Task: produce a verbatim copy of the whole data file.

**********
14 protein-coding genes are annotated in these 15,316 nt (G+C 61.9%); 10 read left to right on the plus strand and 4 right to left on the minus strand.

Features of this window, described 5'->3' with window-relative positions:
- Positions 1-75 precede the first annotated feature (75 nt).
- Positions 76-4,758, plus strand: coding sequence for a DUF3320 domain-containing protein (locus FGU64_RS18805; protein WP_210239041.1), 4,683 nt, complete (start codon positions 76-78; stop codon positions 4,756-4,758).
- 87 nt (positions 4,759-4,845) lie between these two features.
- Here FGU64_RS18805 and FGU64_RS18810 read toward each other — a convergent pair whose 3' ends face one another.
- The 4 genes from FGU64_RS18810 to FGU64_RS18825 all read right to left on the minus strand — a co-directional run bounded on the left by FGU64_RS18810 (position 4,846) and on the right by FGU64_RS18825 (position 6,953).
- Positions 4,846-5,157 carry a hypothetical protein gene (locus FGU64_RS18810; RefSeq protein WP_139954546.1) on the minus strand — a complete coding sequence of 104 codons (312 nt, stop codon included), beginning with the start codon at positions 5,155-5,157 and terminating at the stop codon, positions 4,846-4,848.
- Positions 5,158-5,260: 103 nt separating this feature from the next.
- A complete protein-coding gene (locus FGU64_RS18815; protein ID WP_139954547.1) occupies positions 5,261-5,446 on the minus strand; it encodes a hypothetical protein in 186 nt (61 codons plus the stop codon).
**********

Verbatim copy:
14 protein-coding genes are annotated in these 15,316 nt (G+C 61.9%); 10 read left to right on the plus strand and 4 right to left on the minus strand.

Features of this window, described 5'->3' with window-relative positions:
- Positions 1-75 precede the first annotated feature (75 nt).
- Positions 76-4,758, plus strand: coding sequence for a DUF3320 domain-containing protein (locus FGU64_RS18805; protein WP_210239041.1), 4,683 nt, complete (start codon positions 76-78; stop codon positions 4,756-4,758).
- 87 nt (positions 4,759-4,845) lie between these two features.
- Here FGU64_RS18805 and FGU64_RS18810 read toward each other — a convergent pair whose 3' ends face one another.
- The 4 genes from FGU64_RS18810 to FGU64_RS18825 all read right to left on the minus strand — a co-directional run bounded on the left by FGU64_RS18810 (position 4,846) and on the right by FGU64_RS18825 (position 6,953).
- Positions 4,846-5,157 carry a hypothetical protein gene (locus FGU64_RS18810; RefSeq protein WP_139954546.1) on the minus strand — a complete coding sequence of 104 codons (312 nt, stop codon included), beginning with the start codon at positions 5,155-5,157 and terminating at the stop codon, positions 4,846-4,848.
- Positions 5,158-5,260: 103 nt separating this feature from the next.
- A complete protein-coding gene (locus FGU64_RS18815; protein ID WP_139954547.1) occupies positions 5,261-5,446 on the minus strand; it encodes a hypothetical protein in 186 nt (61 codons plus the stop codon).